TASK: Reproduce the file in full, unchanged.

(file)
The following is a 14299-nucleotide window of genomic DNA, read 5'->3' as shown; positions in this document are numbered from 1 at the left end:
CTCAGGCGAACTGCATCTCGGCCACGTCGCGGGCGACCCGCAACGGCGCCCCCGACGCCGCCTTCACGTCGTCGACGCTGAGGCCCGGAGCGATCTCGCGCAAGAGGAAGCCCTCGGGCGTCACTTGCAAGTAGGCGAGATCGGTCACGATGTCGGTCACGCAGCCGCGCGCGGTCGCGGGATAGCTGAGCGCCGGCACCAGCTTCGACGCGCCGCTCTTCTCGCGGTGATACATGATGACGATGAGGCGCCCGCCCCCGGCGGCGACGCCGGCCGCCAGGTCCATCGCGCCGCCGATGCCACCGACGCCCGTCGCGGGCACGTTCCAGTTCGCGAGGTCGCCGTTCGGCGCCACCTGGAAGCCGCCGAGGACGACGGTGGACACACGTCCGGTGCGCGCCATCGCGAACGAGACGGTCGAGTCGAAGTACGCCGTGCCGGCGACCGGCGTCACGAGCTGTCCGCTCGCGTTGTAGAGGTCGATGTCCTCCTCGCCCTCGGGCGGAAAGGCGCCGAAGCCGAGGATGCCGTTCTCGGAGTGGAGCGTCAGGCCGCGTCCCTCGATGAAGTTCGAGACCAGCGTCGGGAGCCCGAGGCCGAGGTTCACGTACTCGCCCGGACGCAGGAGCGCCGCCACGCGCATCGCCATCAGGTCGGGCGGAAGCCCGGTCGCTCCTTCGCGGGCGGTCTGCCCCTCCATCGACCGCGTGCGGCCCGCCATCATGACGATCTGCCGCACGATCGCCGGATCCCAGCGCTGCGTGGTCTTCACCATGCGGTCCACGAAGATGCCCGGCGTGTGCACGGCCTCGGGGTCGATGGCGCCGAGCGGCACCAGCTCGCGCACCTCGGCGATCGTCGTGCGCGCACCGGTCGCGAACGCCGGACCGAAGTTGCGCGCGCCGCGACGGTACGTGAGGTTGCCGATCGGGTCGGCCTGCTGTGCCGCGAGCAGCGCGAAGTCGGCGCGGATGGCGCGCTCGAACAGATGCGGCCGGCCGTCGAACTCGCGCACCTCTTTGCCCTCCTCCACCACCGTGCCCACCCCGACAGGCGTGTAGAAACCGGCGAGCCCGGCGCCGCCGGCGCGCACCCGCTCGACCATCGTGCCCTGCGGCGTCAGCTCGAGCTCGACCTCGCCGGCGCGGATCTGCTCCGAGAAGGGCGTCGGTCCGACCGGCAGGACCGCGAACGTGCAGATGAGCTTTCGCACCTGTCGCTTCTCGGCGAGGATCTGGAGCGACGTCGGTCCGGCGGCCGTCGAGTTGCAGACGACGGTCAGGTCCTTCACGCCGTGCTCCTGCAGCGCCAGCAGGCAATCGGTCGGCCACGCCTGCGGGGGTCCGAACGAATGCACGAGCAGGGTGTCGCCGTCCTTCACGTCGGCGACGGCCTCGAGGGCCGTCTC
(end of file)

The following is a 14299-nucleotide window of genomic DNA, read 5'->3' as shown; positions in this document are numbered from 1 at the left end:
CTCAGGCGAACTGCATCTCGGCCACGTCGCGGGCGACCCGCAACGGCGCCCCCGACGCCGCCTTCACGTCGTCGACGCTGAGGCCCGGAGCGATCTCGCGCAAGAGGAAGCCCTCGGGCGTCACTTGCAAGTAGGCGAGATCGGTCACGATGTCGGTCACGCAGCCGCGCGCGGTCGCGGGATAGCTGAGCGCCGGCACCAGCTTCGACGCGCCGCTCTTCTCGCGGTGATACATGATGACGATGAGGCGCCCGCCCCCGGCGGCGACGCCGGCCGCCAGGTCCATCGCGCCGCCGATGCCACCGACGCCCGTCGCGGGCACGTTCCAGTTCGCGAGGTCGCCGTTCGGCGCCACCTGGAAGCCGCCGAGGACGACGGTGGACACACGTCCGGTGCGCGCCATCGCGAACGAGACGGTCGAGTCGAAGTACGCCGTGCCGGCGACCGGCGTCACGAGCTGTCCGCTCGCGTTGTAGAGGTCGATGTCCTCCTCGCCCTCGGGCGGAAAGGCGCCGAAGCCGAGGATGCCGTTCTCGGAGTGGAGCGTCAGGCCGCGTCCCTCGATGAAGTTCGAGACCAGCGTCGGGAGCCCGAGGCCGAGGTTCACGTACTCGCCCGGACGCAGGAGCGCCGCCACGCGCATCGCCATCAGGTCGGGCGGAAGCCCGGTCGCTCCTTCGCGGGCGGTCTGCCCCTCCATCGACCGCGTGCGGCCCGCCATCATGACGATCTGCCGCACGATCGCCGGATCCCAGCGCTGCGTGGTCTTCACCATGCGGTCCACGAAGATGCCCGGCGTGTGCACGGCCTCGGGGTCGATGGCGCCGAGCGGCACCAGCTCGCGCACCTCGGCGATCGTCGTGCGCGCACCGGTCGCGAACGCCGGACCGAAGTTGCGCGCGCCGCGACGGTACGTGAGGTTGCCGATCGGGTCGGCCTGCTGTGCCGCGAGCAGCGCGAAGTCGGCGCGGATGGCGCGCTCGAACAGATGCGGCCGGCCGTCGAACTCGCGCACCTCTTTGCCCTCCTCCACCACCGTGCCCACCCCGACAGGCGTGTAGAAACCGGCGAGCCCGGCGCCGCCGGCGCGCACCCGCTCGACCATCGTGCCCTGCGGCGTCAGCTCGAGCTCGACCTCGCCGGCGCGGATCTGCTCCGAGAAGGGCGTCGGTCCGACCGGCAGGACCGCGAACGTGCAGATGAGCTTTCGCACCTGTCGCTTCTCGGCGAGGATCTGGAGCGACGTCGGTCCGGCGGCCGTCGAGTTGCAGACGACGGTCAGGTCCTTCACGCCGTGCTCCTGCAGCGCCAGCAGGCAATCGGTCGGCCACGCCTGCGGGGGTCCGAACGAATGCACGAGCAGGGTGTCGCCGTCCTTCACGTCGGCGACGGCCTCGAGGGCCGTCTC